Content » Vol 44, Issue 2

Case report

Robotic training and clinical assessment of upper extremity movements after spinal cord injury: A single case report

Nuray Yozbatiran, Jeffrey Berliner , Marcia K. O'Malley , Ali Utku Pehlivan , Zahra Kadivar , Corwin Boake, Gerard E. Francisco
DOI: 10.2340/16501977-0924

Abstract

Case report: A 28-year-old woman, with incomplete spinal cord injury at the C2 level, classified as American Spinal Injury Impairment Scale C (AIS), participated in a robotic rehabilitation program 29 months after injury. Robotic training was provided to both upper extremities using the MAHI Exo-II, an exoskeleton device designed for rehabilitation of the upper limb, for 12 × 3-h sessions over 4 weeks. Training involved elbow flexion/extension, forearm supination/pronation, wrist flexion/extension, and radial/ulnar deviation.
Results: Outcome measures were Action Research Arm Test, Jebsen-Taylor Hand Function Test, and AIS-upper extremity motor score. Safety measures included fatigue, pain and discomfort level using a 5-point rating scale. Following training, improvements were observed in the left arm and hand function, whereas the right arm and hand function showed no improvement in any of the functional outcome measures. No excessive pain, discomfort or fatigue was reported.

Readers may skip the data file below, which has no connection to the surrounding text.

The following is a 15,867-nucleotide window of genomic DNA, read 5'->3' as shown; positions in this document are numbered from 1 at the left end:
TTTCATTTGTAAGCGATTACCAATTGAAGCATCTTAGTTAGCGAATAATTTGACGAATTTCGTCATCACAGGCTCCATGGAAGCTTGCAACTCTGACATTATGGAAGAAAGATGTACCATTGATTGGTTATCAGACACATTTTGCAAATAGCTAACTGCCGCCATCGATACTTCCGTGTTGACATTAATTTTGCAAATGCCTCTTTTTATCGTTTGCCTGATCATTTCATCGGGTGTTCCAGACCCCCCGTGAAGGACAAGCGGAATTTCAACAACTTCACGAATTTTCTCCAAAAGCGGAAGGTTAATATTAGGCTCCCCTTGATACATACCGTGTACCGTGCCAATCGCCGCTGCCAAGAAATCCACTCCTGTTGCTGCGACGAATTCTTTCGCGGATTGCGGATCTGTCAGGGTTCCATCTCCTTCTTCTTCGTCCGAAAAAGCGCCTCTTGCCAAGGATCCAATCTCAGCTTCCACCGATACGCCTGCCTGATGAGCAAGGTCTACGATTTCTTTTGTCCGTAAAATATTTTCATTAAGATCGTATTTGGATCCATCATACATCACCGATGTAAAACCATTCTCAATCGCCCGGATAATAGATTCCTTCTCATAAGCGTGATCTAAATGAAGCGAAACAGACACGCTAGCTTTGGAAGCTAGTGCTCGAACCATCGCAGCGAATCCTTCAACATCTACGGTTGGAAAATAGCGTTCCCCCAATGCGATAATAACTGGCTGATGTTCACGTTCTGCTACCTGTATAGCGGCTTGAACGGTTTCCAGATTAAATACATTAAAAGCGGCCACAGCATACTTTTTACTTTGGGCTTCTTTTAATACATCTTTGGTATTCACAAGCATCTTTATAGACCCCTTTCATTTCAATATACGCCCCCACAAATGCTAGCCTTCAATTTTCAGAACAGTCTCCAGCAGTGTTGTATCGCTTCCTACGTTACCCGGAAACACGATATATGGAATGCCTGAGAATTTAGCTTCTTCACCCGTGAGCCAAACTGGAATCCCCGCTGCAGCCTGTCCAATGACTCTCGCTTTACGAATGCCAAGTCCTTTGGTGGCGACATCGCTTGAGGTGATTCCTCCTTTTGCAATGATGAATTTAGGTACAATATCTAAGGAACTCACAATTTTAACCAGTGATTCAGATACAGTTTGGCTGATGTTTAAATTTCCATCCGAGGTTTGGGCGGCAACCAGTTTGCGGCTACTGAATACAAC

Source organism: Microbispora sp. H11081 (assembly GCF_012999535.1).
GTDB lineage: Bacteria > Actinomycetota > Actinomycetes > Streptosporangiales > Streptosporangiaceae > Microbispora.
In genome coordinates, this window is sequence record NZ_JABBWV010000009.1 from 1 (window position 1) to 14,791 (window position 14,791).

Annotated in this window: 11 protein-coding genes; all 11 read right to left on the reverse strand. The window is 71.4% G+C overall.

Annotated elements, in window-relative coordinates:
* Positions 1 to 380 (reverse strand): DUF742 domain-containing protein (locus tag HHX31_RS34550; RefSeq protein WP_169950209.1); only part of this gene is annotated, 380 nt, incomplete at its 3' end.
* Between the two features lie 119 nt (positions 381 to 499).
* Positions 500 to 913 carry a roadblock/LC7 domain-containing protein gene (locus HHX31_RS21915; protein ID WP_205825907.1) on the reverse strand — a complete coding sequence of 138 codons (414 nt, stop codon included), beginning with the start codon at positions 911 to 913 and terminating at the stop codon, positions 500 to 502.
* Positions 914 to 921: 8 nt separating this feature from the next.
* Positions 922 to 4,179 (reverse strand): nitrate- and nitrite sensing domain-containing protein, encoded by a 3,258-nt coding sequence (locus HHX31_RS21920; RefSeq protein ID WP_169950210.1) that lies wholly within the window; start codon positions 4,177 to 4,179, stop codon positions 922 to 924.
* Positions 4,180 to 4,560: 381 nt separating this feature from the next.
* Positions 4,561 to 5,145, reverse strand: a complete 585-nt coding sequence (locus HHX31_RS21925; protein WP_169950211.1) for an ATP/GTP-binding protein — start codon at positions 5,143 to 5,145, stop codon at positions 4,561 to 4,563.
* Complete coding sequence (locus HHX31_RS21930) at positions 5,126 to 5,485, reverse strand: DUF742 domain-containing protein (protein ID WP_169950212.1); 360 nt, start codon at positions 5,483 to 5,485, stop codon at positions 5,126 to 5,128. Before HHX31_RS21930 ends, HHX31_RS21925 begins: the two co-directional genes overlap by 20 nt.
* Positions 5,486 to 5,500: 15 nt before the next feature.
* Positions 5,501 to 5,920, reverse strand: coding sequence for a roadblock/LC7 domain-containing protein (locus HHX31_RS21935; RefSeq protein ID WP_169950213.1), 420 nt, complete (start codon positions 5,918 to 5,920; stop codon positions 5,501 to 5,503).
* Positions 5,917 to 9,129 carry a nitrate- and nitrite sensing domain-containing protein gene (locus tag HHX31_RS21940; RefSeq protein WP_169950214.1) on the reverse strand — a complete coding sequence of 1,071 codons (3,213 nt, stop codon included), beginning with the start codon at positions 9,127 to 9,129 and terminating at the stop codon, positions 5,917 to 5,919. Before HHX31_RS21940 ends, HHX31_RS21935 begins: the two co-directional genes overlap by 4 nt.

Conclusion: Data from one subject demonstrate valuable information on the feasibility, safety and effectiveness of robotic-assisted training of upper-extremity motor functions after incomplete spinal cord injury.

Lay Abstract

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